Sediments dominated by either of these genera alternate during glacial and interglacial periods in the Atlantic Sector of the SO. During iron-limited interglacials, spore-bearing sediments are restricted to regions proximate to the coast but these extend further out to sea during glacials when iron input is larger. One could conclude that coastal regions provide the “seed banks” for oceanic blooms of the “effective” spore-bearing species when iron supply increases. This hypothesis could be tested with KIFES and, if properly presented, much more likely to convince the permitting authorities regarding what scientific benefit could accrue from an aOIF experiment in the eastern Bransfield Strait. An added advantage of basing arguments at the species level, rather than just POC or chlorophyll, is that even short experiments can provide useful information within regional and seasonal contexts and the structure of the prevailing ecosystem.
Other hypotheses pertain to the role of grazers. The Bransfield Strait is home to the iconic zooplankter krill, of which I could find no mention in the text. What effect will OIF have on krill, will be the first question posed by SCAR and CCAMLR. Having worked in the region and witnessed a krill swarm literally graze down a diatom bloom and then move on, I would not be surprised if such an event also happened to the KIFES bloom. This would be an ideal opportunity to investigate the long-standing debate on the role of zooplankton, particularly euphausiid faecal strings, vs. diatom aggregates in fuelling the biological carbon pump (BCP). Furthermore, krill grazing is likely to have an effect on the species composition of the bloom after the swarm moves on. Grazing could also be due to salps, which have been observed in the region, and would also be worthy of consideration in this paper. Such contingencies should be considered in the manuscript and contrasted with aOIF experiments carried out in regions dominated by copepods.
Another point that needs to be cleared up is the belief prevalent in the public that even experimental aOIF can harm the environment. This was apparent during LOHAFEX and nothing much has changed since then regarding public education. However, even biologists are apprehensive that small-scale experiments can cause harm, for instance, by inducing harmful algal blooms (HABs) that could impact the food chains leading to birds and mammals. This fear also needs to be addressed up front by pointing out that (to the best of my knowledge) no impacts of harmful algal blooms on animal life have ever been reported from the SO, not even under conditions of natural OIF around islands and land masses. Besides, the species that contributed to aOIF blooms have always been local species whenever the species composition was recorded. If OIF were to stimulate domoic acid production by SO Pseudo-nitzschia species, then such blooms should be common place in the productive hot spots of the SO, but this has not been reported to date from the Peninsula region despite investigations going back many decades. Trace gases such as N2O, methane and halogenated hydrocarbons are likely to be a problem only at the very large and long-term scales, implying that the answer to the Objective posed in lines 29-30 of page 29 will be “no”.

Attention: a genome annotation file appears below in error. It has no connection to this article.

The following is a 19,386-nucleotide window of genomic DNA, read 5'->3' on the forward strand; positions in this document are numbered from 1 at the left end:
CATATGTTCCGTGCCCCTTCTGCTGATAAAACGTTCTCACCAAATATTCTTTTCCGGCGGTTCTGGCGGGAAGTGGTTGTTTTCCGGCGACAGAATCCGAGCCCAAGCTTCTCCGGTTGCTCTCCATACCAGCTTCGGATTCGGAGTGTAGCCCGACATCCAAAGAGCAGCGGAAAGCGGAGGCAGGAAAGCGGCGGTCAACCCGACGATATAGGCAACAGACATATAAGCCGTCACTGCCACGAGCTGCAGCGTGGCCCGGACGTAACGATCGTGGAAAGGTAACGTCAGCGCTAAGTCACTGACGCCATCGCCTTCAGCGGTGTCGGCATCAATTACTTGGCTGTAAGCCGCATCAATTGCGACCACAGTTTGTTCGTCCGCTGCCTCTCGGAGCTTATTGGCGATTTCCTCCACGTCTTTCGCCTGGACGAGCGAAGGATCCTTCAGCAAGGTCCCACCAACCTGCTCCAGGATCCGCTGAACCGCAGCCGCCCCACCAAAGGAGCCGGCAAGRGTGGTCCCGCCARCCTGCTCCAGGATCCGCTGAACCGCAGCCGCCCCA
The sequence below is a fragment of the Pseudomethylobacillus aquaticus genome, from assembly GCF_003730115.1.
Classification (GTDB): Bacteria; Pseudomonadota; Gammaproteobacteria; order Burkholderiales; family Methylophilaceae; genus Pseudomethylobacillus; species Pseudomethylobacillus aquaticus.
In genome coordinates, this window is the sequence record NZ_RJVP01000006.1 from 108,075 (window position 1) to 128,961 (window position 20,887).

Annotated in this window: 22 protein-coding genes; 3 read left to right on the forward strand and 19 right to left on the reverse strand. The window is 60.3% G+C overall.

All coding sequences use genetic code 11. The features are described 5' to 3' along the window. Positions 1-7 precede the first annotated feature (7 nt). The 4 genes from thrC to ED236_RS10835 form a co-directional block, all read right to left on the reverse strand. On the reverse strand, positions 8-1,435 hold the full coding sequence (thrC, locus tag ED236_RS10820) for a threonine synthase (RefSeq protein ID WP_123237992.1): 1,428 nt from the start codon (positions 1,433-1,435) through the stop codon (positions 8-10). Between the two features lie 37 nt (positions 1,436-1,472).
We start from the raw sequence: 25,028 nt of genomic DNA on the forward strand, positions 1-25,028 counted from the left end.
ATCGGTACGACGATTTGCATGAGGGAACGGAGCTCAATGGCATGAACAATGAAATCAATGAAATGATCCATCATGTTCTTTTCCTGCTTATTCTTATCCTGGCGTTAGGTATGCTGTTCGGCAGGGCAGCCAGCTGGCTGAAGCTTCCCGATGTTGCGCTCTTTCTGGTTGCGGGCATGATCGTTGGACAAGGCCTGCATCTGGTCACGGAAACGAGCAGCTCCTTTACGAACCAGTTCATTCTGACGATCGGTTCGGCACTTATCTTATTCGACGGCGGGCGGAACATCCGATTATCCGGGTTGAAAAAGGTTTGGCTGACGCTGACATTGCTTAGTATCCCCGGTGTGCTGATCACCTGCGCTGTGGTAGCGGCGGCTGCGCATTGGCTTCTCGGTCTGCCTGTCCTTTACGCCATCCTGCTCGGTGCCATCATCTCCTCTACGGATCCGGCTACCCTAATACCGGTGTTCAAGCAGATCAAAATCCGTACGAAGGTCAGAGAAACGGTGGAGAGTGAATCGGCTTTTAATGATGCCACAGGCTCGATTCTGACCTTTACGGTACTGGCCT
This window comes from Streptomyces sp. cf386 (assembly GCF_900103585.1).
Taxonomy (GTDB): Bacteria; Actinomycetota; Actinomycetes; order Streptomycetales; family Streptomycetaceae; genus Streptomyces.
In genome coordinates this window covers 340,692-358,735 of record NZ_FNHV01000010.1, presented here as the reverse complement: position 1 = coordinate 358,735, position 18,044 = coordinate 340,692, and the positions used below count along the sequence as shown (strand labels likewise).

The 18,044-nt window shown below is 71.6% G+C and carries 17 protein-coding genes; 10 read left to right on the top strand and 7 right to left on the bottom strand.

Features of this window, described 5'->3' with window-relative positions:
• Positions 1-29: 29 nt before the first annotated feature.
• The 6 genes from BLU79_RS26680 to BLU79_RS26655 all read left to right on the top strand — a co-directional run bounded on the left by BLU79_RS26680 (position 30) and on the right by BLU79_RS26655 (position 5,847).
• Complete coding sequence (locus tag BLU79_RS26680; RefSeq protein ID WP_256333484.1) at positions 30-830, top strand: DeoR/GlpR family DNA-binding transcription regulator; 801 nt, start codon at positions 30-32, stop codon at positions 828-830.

The region where the experiment is planned has a dynamic hydrography shaped by topography and the complex frontal systems leading into the Weddell-Scotia Confluence (WSC) along which water masses from the Weddell Sea mix with Bransfield Strait water. Mesoscale eddies are likely to be formed here and have indeed been reported, but, to the best of my knowledge, they are likely to be smaller and shorter lived than the mesoscale eddies formed along the Polar Front used by the 3 experiments EisenEx, EIFEX and LOHAFEX. Because of topography, the Bransfield Strait eddies are also likely to “wobble” more, relative to the sea floor, which will render tracking the sinking and settling diatom aggregates from the aOIF bloom through the deep water column and onto the sediment surface more difficult.
I would suggest that in the pre-experiment investigations the authors select conspicuous natural blooms appearing as chlorophyll patches on satellite images for process studies and use surrounding water as controls whether located within an eddy or not, in addition to monitoring eddies present in that period and place. By studying mature, natural blooms of high chlorophyll concentrations and snapshots of their fate it will be possible to connect diatom species composition with sinking behaviour.